16. Surgical robotics: the early chronicles: a personal historical perspective.

    Science.gov (United States)

    Satava, Richard M

    2002-02-01

    The use of robotics has been emerging for approximately 75 years, but only during the past 5 years has the potential of robotics been recognized by the surgical community as a whole. This personal perspective chronicles the development of robotics for the general surgical community, the role of the military medical research effort, and many of the major programs that contributed to the current success of robotics.

  17. The effect of music on robot-assisted laparoscopic surgical performance.

    Science.gov (United States)

    Siu, Ka-Chun; Suh, Irene H; Mukherjee, Mukul; Oleynikov, Dmitry; Stergiou, Nick

    2010-12-01

    Music is often played in the operating room to increase the surgeon's concentration and to mask noise. It could have a beneficial effect on surgical performance. Ten participants with limited experience with the da Vinci robotic surgical system were recruited to perform two surgical tasks: suture tying and mesh alignment when classical, jazz, hip-hop, and Jamaican music were presented. Kinematics of the instrument tips of the surgical robot and surface electromyography of the subjects were recorded. Results revealed that a significant music effect was found for both tasks with decreased time to task completion (P = .005) and total travel distance (P = .021) as well as reduced muscle activations ( P = .016) and increased median muscle frequency (P = .034). Subjects improved their performance significantly when they listened to either hip-hop or Jamaican music. In conclusion, music with high rhythmicity has a beneficial effect on robotic surgical performance. Musical environment may benefit surgical training and make acquisition of surgical skills more efficient.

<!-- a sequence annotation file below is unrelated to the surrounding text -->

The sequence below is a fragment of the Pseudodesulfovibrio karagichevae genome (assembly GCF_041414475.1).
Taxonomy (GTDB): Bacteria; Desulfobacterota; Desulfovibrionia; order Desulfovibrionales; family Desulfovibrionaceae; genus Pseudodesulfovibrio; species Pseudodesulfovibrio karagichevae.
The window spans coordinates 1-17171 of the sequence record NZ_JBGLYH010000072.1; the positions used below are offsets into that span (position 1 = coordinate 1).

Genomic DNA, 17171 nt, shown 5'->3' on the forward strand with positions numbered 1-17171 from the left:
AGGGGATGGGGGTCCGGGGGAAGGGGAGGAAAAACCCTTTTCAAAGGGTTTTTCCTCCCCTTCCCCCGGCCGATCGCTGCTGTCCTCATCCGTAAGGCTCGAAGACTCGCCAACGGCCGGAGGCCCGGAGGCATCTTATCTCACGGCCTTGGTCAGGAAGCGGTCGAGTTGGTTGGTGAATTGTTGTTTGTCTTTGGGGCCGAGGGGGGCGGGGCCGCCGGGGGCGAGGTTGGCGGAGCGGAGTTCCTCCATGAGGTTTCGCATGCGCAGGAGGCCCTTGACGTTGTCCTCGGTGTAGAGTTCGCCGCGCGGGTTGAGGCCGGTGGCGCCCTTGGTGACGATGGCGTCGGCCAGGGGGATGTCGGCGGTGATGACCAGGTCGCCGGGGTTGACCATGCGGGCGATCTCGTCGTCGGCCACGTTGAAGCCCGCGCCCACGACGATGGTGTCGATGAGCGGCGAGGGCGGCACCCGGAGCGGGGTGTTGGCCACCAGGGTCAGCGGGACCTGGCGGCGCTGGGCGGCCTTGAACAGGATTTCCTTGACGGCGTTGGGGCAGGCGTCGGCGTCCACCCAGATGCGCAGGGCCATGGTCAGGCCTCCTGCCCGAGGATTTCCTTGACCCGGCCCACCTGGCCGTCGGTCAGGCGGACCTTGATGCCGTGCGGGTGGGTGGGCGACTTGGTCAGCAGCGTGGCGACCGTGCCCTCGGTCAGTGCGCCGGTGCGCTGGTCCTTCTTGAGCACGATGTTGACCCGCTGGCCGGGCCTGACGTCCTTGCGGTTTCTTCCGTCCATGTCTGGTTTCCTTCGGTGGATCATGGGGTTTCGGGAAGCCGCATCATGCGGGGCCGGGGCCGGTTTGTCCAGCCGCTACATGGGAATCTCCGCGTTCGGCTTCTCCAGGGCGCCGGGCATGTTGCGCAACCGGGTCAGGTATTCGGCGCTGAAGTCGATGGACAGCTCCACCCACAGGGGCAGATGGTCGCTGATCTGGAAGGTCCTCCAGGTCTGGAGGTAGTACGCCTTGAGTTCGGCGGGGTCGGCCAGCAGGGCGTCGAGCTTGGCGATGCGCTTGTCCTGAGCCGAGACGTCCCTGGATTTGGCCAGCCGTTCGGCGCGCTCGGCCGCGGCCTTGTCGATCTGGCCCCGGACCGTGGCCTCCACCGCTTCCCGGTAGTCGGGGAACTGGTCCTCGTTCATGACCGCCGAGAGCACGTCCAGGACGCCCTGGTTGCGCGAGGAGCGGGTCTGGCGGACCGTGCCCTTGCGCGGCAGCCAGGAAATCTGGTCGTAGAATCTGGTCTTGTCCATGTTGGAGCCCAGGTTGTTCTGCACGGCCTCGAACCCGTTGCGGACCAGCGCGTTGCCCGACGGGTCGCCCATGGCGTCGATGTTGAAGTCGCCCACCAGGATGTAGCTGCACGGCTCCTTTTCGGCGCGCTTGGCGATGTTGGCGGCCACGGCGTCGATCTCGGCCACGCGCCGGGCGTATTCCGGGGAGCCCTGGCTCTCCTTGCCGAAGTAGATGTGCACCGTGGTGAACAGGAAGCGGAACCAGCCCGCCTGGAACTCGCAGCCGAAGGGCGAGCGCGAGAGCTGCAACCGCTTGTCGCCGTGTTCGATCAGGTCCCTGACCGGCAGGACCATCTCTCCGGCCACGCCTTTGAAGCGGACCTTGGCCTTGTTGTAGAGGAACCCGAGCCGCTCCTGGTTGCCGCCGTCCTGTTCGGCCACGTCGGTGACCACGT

18. Recent in vivo surgical robot and mechanism developments.

    Science.gov (United States)

    Rentschler, M E; Oleynikov, D

    2007-09-01

    The surgical landscape is quickly changing because of the major driving force of robotics. Well-established technology that provides robotic assistance from outside the patient may soon give way to alternative approaches that place the robotic mechanisms inside the patient, whether through traditional laparoscopic ports or through other, natural orifices. While some of this technology is still being developed, other concepts are being evaluated through clinical trials. This article examines the state of the art in surgical robots and mechanisms by providing an overview of the ex vivo robotic systems that are commercially available to in vivo mechanisms, and robotic assistants that are being tested in animal models.

  19. Surgical Training in the Netherlands

    NARCIS (Netherlands)

    Borel Rinkes, I.H.M.; Gouma, D.J.; Hamming, J.F.

    2008-01-01

    Surgical training in the Netherlands has traditionally been characterized by learning on the job under the classic master-trainee doctrine. Over the past decades, it has become regionally organized with intensive structural training courses, and a peer-based quality control system. Recently, the nat

  20. Pointing with a One-Eyed Cursor for Supervised Training in Minimally Invasive Robotic Surgery

    DEFF Research Database (Denmark)

    Kibsgaard, Martin; Kraus, Martin

    2016-01-01

    Pointing in the endoscopic view of a surgical robot is a natural and effcient way for instructors to communicate with trainees in robot-assisted minimally invasive surgery. However, pointing in a stereo-endoscopic view can be limited by problems such as video delay, double vision, arm fatigue......-day training units in robot- assisted minimally invasive surgery on anaesthetised pigs....

  1. Workflow-based Context-aware Control of Surgical Robots